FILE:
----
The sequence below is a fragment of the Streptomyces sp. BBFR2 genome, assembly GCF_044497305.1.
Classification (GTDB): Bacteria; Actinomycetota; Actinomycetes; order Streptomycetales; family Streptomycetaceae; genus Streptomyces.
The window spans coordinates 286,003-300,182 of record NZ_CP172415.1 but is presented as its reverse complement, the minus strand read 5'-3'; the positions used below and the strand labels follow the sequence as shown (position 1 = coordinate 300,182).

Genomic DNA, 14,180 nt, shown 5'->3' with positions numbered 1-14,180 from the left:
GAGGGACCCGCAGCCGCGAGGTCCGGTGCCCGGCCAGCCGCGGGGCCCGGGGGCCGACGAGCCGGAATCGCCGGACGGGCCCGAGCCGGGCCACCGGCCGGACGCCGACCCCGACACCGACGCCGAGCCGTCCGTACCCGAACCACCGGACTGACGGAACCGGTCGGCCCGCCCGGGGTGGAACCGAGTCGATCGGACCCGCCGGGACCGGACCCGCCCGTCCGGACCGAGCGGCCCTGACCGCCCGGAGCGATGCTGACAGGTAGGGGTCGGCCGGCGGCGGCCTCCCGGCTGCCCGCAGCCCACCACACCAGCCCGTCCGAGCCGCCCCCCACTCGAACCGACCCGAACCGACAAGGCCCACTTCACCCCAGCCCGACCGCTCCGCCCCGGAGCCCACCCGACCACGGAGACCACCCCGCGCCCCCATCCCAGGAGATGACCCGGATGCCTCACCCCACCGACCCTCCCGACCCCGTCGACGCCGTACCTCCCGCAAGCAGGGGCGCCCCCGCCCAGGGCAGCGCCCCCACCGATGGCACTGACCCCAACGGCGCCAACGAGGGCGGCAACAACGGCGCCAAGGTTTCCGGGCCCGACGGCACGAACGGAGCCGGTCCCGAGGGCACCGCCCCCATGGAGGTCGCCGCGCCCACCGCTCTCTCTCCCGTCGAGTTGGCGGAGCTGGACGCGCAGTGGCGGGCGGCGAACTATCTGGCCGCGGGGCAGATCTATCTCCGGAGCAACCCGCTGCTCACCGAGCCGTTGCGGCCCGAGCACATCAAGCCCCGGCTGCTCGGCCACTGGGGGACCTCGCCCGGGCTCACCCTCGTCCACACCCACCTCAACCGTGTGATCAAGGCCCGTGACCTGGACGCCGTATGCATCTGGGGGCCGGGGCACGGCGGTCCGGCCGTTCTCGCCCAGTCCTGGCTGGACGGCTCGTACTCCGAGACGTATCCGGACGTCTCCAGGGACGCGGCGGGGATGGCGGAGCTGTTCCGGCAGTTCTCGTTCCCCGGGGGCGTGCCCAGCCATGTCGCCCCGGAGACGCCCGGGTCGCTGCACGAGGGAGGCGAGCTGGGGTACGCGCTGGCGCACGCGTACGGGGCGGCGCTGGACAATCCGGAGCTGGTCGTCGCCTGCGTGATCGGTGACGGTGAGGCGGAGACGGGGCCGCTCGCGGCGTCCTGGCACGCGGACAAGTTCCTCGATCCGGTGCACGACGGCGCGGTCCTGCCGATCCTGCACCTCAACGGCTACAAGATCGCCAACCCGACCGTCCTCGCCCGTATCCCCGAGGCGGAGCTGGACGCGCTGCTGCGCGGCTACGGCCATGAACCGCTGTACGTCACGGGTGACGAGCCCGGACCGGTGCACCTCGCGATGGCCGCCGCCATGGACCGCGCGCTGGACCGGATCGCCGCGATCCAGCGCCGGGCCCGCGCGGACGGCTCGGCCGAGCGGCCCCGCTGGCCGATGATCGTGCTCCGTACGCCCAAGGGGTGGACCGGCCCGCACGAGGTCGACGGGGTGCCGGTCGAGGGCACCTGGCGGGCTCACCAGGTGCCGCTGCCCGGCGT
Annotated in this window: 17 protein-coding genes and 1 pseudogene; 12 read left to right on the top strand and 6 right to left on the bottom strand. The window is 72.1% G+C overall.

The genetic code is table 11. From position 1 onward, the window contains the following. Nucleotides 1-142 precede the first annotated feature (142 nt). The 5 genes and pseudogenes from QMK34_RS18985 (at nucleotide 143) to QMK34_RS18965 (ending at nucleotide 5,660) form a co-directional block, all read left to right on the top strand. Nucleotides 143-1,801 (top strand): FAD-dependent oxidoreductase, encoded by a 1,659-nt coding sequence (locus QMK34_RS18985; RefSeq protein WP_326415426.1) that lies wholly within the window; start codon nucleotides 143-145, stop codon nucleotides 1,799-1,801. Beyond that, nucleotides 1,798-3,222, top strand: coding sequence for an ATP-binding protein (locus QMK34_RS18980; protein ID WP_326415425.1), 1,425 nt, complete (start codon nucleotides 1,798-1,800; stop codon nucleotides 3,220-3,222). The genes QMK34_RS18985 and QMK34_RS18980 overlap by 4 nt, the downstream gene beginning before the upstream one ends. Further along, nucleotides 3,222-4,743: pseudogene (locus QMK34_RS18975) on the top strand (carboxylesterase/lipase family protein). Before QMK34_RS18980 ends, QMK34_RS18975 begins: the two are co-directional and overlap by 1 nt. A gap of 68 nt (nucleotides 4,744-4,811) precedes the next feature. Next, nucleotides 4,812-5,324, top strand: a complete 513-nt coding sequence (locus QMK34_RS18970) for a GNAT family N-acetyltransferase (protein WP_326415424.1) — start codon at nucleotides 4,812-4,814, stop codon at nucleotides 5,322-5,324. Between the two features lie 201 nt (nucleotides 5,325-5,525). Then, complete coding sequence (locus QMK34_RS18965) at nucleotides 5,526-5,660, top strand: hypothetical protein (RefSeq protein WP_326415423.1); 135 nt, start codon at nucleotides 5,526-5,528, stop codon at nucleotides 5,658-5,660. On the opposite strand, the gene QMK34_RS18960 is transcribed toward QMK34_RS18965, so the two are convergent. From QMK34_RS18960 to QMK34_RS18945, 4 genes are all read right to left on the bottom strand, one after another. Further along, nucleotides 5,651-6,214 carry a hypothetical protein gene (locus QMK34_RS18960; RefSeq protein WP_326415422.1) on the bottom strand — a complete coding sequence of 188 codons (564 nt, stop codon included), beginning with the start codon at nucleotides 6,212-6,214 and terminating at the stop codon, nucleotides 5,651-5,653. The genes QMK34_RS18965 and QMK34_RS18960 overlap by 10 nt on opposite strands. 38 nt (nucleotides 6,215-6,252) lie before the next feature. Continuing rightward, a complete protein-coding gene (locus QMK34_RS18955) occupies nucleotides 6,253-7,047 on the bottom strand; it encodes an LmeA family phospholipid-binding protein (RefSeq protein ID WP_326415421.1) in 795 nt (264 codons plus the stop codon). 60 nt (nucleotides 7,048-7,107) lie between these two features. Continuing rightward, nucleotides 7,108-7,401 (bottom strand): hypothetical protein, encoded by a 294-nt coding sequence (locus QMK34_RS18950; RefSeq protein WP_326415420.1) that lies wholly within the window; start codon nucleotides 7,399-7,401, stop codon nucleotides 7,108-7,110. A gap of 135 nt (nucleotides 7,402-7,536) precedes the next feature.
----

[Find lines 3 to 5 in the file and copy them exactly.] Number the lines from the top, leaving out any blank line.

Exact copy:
The window spans coordinates 286,003-300,182 of record NZ_CP172415.1 but is presented as its reverse complement, the minus strand read 5'-3'; the positions used below and the strand labels follow the sequence as shown (position 1 = coordinate 300,182).

Genomic DNA, 14,180 nt, shown 5'->3' with positions numbered 1-14,180 from the left:
GAGGGACCCGCAGCCGCGAGGTCCGGTGCCCGGCCAGCCGCGGGGCCCGGGGGCCGACGAGCCGGAATCGCCGGACGGGCCCGAGCCGGGCCACCGGCCGGACGCCGACCCCGACACCGACGCCGAGCCGTCCGTACCCGAACCACCGGACTGACGGAACCGGTCGGCCCGCCCGGGGTGGAACCGAGTCGATCGGACCCGCCGGGACCGGACCCGCCCGTCCGGACCGAGCGGCCCTGACCGCCCGGAGCGATGCTGACAGGTAGGGGTCGGCCGGCGGCGGCCTCCCGGCTGCCCGCAGCCCACCACACCAGCCCGTCCGAGCCGCCCCCCACTCGAACCGACCCGAACCGACAAGGCCCACTTCACCCCAGCCCGACCGCTCCGCCCCGGAGCCCACCCGACCACGGAGACCACCCCGCGCCCCCATCCCAGGAGATGACCCGGATGCCTCACCCCACCGACCCTCCCGACCCCGTCGACGCCGTACCTCCCGCAAGCAGGGGCGCCCCCGCCCAGGGCAGCGCCCCCACCGATGGCACTGACCCCAACGGCGCCAACGAGGGCGGCAACAACGGCGCCAAGGTTTCCGGGCCCGACGGCACGAACGGAGCCGGTCCCGAGGGCACCGCCCCCATGGAGGTCGCCGCGCCCACCGCTCTCTCTCCCGTCGAGTTGGCGGAGCTGGACGCGCAGTGGCGGGCGGCGAACTATCTGGCCGCGGGGCAGATCTATCTCCGGAGCAACCCGCTGCTCACCGAGCCGTTGCGGCCCGAGCACATCAAGCCCCGGCTGCTCGGCCACTGGGGGACCTCGCCCGGGCTCACCCTCGTCCACACCCACCTCAACCGTGTGATCAAGGCCCGTGACCTGGACGCCGTATGCATCTGGGGGCCGGGGCACGGCGGTCCGGCCGTTCTCGCCCAGTCCTGGCTGGACGGCTCGTACTCCGAGACGTATCCGGACGTCTCCAGGGACGCGGCGGGGATGGCGGAGCTGTTCCGGCAGTTCTCGTTCCCCGGGGGCGTGCCCAGCCATGTCGCCCCGGAGACGCCCGGGTCGCTGCACGAGGGAGGCGAGCTGGGGTACGCGCTGGCGCACGCGTACGGGGCGGCGCTGGACAATCCGGAGCTGGTCGTCGCCTGCGTGATCGGTGACGGTGAGGCGGAGACGGGGCCGCTCGCGGCGTCCTGGCACGCGGACAAGTTCCTCGATCCGGTGCACGACGGCGCGGTCCTGCCGATCCTGCACCTCAACGGCTACAAGATCGCCAACCCGACCGTCCTCGCCCGTATCCCCGAGGCGGAGCTGGACGCGCTGCTGCGCGGCTACGGCCATGAACCGCTGTACGTCACGGGTGACGAGCCCGGACCGGTGCACCTCGCGATGGCCGCCGCCATGGACCGCGCGCTGGACCGGATCGCCGCGATCCAGCGCCGGGCCCGCGCGGACGGCTCGGCCGAGCGGCCCCGCTGGCCGATGATCGTGCTCCGTACGCCCAAGGGGTGGACCGGCCCGCACGAGGTCGACGGGGTGCCGGTCGAGGGCACCTGGCGGGCTCACCAGGTGCCGCTGCCCGGCGT